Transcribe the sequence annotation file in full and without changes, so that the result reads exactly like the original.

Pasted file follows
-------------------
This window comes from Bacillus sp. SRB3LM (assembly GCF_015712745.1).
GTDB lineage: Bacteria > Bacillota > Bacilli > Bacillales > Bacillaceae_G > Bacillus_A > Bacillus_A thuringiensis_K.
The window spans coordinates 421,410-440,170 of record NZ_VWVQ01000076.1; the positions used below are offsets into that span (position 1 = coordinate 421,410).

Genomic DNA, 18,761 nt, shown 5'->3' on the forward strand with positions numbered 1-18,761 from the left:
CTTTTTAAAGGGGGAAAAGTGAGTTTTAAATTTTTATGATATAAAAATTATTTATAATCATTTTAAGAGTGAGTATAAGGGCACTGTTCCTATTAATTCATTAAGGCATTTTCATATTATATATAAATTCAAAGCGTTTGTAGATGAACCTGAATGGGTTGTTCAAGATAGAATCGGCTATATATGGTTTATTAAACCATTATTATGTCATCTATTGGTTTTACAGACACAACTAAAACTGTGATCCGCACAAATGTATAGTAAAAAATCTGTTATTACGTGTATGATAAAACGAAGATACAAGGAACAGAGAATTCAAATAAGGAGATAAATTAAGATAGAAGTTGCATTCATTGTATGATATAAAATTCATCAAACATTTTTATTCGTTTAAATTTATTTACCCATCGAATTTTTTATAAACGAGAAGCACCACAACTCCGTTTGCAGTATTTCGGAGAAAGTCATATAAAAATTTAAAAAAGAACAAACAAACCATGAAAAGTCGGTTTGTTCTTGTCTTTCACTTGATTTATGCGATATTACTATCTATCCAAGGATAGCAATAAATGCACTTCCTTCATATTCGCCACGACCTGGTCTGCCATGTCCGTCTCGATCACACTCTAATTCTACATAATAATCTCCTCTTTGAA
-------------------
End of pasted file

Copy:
This window comes from Bacillus sp. SRB3LM (assembly GCF_015712745.1).
GTDB lineage: Bacteria > Bacillota > Bacilli > Bacillales > Bacillaceae_G > Bacillus_A > Bacillus_A thuringiensis_K.
The window spans coordinates 421,410-440,170 of record NZ_VWVQ01000076.1; the positions used below are offsets into that span (position 1 = coordinate 421,410).

Genomic DNA, 18,761 nt, shown 5'->3' on the forward strand with positions numbered 1-18,761 from the left:
CTTTTTAAAGGGGGAAAAGTGAGTTTTAAATTTTTATGATATAAAAATTATTTATAATCATTTTAAGAGTGAGTATAAGGGCACTGTTCCTATTAATTCATTAAGGCATTTTCATATTATATATAAATTCAAAGCGTTTGTAGATGAACCTGAATGGGTTGTTCAAGATAGAATCGGCTATATATGGTTTATTAAACCATTATTATGTCATCTATTGGTTTTACAGACACAACTAAAACTGTGATCCGCACAAATGTATAGTAAAAAATCTGTTATTACGTGTATGATAAAACGAAGATACAAGGAACAGAGAATTCAAATAAGGAGATAAATTAAGATAGAAGTTGCATTCATTGTATGATATAAAATTCATCAAACATTTTTATTCGTTTAAATTTATTTACCCATCGAATTTTTTATAAACGAGAAGCACCACAACTCCGTTTGCAGTATTTCGGAGAAAGTCATATAAAAATTTAAAAAAGAACAAACAAACCATGAAAAGTCGGTTTGTTCTTGTCTTTCACTTGATTTATGCGATATTACTATCTATCCAAGGATAGCAATAAATGCACTTCCTTCATATTCGCCACGACCTGGTCTGCCATGTCCGTCTCGATCACACTCTAATTCTACATAATAATCTCCTCTTTGAA